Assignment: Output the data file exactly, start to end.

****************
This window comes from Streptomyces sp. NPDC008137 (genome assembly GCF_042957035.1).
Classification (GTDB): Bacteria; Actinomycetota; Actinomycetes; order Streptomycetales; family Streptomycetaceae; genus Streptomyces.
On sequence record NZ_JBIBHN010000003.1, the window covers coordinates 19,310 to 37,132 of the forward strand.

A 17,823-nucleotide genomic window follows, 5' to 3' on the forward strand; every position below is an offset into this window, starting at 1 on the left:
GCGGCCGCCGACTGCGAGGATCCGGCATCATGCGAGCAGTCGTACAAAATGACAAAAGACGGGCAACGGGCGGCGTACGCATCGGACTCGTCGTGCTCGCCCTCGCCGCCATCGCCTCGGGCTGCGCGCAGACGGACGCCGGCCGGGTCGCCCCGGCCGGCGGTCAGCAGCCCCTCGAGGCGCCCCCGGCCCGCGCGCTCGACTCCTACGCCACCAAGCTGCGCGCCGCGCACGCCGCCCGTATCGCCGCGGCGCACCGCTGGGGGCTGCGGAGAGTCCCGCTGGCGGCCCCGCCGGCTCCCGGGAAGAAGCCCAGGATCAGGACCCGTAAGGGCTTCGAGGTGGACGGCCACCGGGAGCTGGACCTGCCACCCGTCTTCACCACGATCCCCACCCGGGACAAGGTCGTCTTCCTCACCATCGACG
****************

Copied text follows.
This window comes from Streptomyces sp. NPDC008137 (genome assembly GCF_042957035.1).
Classification (GTDB): Bacteria; Actinomycetota; Actinomycetes; order Streptomycetales; family Streptomycetaceae; genus Streptomyces.
On sequence record NZ_JBIBHN010000003.1, the window covers coordinates 19,310 to 37,132 of the forward strand.

A 17,823-nucleotide genomic window follows, 5' to 3' on the forward strand; every position below is an offset into this window, starting at 1 on the left:
GCGGCCGCCGACTGCGAGGATCCGGCATCATGCGAGCAGTCGTACAAAATGACAAAAGACGGGCAACGGGCGGCGTACGCATCGGACTCGTCGTGCTCGCCCTCGCCGCCATCGCCTCGGGCTGCGCGCAGACGGACGCCGGCCGGGTCGCCCCGGCCGGCGGTCAGCAGCCCCTCGAGGCGCCCCCGGCCCGCGCGCTCGACTCCTACGCCACCAAGCTGCGCGCCGCGCACGCCGCCCGTATCGCCGCGGCGCACCGCTGGGGGCTGCGGAGAGTCCCGCTGGCGGCCCCGCCGGCTCCCGGGAAGAAGCCCAGGATCAGGACCCGTAAGGGCTTCGAGGTGGACGGCCACCGGGAGCTGGACCTGCCACCCGTCTTCACCACGATCCCCACCCGGGACAAGGTCGTCTTCCTCACCATCGACG